If letting go of your bar has not been sufficient to end your troubles, your quick release must be used. Once used your kite should flag out giving you near to total loss of power. The kite is still attached to you via your kite leash but the bar is far out of reach and the tension is resting on only one front line while the other three lines are slack. The kite will be resting on the water with one wing tip upwind if this has been successful. In deep water you will still drift downwind as the wind pushes into the side of the kite.
From this point you would be able to perform a self rescue and deepwater pack down  and return to shore.

*Since writing this, the Global Kitesports Association have announced the long awaited introduction of ISO standardisation of quick release safety systems. The new ISO 21853 overrules national standards such as AFNOR. Tested in a range of wet, dry and sandy conditions any quick release that passes ISO 21853 must meet the standard for maximum release force (equal to or less than 170N) and opening time (equal to or less than 2 seconds). 
This is the start of a regulated industry standard and should finally see the end of the twist release. If all brands use the same mechanism, all users will have the same automatic response leaving less chance for error.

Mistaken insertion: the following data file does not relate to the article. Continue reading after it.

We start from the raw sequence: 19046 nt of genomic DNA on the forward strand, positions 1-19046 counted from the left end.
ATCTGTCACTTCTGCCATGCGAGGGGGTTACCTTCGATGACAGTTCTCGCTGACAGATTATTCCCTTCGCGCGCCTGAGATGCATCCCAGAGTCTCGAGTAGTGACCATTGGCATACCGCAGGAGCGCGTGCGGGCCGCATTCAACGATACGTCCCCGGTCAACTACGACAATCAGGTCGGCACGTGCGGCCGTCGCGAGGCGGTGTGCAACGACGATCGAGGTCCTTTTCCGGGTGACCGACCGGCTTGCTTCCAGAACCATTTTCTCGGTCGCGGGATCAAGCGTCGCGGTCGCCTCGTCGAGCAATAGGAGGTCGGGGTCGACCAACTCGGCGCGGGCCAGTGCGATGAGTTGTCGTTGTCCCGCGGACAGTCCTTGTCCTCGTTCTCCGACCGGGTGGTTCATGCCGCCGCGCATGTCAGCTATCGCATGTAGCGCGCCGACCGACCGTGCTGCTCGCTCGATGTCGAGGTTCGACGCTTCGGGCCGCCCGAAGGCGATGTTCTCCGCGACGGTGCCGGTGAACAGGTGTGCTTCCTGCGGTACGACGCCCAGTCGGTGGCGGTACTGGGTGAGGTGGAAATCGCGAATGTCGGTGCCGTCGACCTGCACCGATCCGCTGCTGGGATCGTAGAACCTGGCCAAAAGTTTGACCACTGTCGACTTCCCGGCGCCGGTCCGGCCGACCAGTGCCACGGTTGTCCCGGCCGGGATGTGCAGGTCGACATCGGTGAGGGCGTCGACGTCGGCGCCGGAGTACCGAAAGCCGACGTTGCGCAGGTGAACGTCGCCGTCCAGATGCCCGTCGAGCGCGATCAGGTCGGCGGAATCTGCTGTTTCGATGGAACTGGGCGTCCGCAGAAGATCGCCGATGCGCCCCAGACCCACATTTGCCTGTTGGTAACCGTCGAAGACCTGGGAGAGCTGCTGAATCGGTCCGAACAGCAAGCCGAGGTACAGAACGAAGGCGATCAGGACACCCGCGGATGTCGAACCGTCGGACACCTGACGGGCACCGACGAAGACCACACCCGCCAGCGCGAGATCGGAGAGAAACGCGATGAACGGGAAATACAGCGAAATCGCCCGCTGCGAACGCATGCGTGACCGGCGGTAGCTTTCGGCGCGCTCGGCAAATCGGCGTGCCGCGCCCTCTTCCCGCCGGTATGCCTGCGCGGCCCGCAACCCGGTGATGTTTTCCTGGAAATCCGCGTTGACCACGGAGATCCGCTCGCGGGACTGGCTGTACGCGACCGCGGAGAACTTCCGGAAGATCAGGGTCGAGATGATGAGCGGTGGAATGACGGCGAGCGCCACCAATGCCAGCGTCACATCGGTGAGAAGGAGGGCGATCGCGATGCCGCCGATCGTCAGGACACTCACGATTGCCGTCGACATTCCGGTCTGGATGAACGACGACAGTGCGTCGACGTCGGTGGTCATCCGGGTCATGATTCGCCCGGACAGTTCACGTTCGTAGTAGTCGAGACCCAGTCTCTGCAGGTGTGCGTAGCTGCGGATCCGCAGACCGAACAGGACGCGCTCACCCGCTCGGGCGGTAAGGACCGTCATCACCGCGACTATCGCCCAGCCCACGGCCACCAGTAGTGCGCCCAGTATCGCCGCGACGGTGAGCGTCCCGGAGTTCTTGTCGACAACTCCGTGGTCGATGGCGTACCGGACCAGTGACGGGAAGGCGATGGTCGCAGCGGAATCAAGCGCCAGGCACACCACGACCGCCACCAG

SAFETY STEP THREE: Eject the kite leash

If you have activated the quick release and the kite is still moving, generating power and forcefully pulling you, your quick release has failed. This tends to happen as a result of overly twisted front lines preventing the bar from moving up a single line. It may move 1.5meters away from you, become stuck and cause the kite to loop**.

If your safety system has failed, you will need to use the eject on your kite leash to detach the kite from you entirely. This is a 100% loss of power from the kite and the kite will fly/drift away from you. It is important that your safety eject on your kite leash is accessible the moment you need it. Leashes fastened behind backs are nearly always impossible to reach and activate when the situation demands it. A leash fastened in front or on your hip can be reached easily and used when needed.